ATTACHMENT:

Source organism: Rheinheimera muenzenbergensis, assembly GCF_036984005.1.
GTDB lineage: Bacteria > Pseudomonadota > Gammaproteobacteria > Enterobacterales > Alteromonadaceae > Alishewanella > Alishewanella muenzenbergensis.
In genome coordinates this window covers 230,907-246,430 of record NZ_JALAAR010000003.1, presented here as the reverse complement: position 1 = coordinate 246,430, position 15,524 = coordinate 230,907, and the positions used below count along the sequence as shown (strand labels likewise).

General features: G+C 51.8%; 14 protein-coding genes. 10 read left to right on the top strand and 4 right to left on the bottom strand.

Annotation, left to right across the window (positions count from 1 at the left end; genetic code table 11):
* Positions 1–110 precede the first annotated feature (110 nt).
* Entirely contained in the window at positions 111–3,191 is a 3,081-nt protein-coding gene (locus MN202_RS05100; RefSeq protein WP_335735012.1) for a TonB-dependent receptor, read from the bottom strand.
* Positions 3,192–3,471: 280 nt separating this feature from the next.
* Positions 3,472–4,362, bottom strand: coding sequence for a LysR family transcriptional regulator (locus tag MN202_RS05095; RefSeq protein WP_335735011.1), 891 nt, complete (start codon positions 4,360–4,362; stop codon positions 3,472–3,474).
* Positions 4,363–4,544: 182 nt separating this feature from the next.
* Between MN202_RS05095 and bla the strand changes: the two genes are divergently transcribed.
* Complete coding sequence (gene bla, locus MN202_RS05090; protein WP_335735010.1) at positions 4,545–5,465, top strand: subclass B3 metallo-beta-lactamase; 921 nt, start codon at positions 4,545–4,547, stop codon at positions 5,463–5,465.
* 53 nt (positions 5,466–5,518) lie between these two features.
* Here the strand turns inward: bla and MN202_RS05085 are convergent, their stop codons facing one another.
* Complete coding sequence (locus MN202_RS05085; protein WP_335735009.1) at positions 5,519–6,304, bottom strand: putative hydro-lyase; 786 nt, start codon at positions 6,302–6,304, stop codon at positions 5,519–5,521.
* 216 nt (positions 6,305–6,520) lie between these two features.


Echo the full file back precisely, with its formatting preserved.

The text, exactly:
Source organism: Rheinheimera muenzenbergensis, assembly GCF_036984005.1.
GTDB lineage: Bacteria > Pseudomonadota > Gammaproteobacteria > Enterobacterales > Alteromonadaceae > Alishewanella > Alishewanella muenzenbergensis.
In genome coordinates this window covers 230,907-246,430 of record NZ_JALAAR010000003.1, presented here as the reverse complement: position 1 = coordinate 246,430, position 15,524 = coordinate 230,907, and the positions used below count along the sequence as shown (strand labels likewise).

General features: G+C 51.8%; 14 protein-coding genes. 10 read left to right on the top strand and 4 right to left on the bottom strand.

Annotation, left to right across the window (positions count from 1 at the left end; genetic code table 11):
* Positions 1–110 precede the first annotated feature (110 nt).
* Entirely contained in the window at positions 111–3,191 is a 3,081-nt protein-coding gene (locus MN202_RS05100; RefSeq protein WP_335735012.1) for a TonB-dependent receptor, read from the bottom strand.
* Positions 3,192–3,471: 280 nt separating this feature from the next.
* Positions 3,472–4,362, bottom strand: coding sequence for a LysR family transcriptional regulator (locus tag MN202_RS05095; RefSeq protein WP_335735011.1), 891 nt, complete (start codon positions 4,360–4,362; stop codon positions 3,472–3,474).
* Positions 4,363–4,544: 182 nt separating this feature from the next.
* Between MN202_RS05095 and bla the strand changes: the two genes are divergently transcribed.
* Complete coding sequence (gene bla, locus MN202_RS05090; protein WP_335735010.1) at positions 4,545–5,465, top strand: subclass B3 metallo-beta-lactamase; 921 nt, start codon at positions 4,545–4,547, stop codon at positions 5,463–5,465.
* 53 nt (positions 5,466–5,518) lie between these two features.
* Here the strand turns inward: bla and MN202_RS05085 are convergent, their stop codons facing one another.
* Complete coding sequence (locus MN202_RS05085; protein WP_335735009.1) at positions 5,519–6,304, bottom strand: putative hydro-lyase; 786 nt, start codon at positions 6,302–6,304, stop codon at positions 5,519–5,521.
* 216 nt (positions 6,305–6,520) lie between these two features.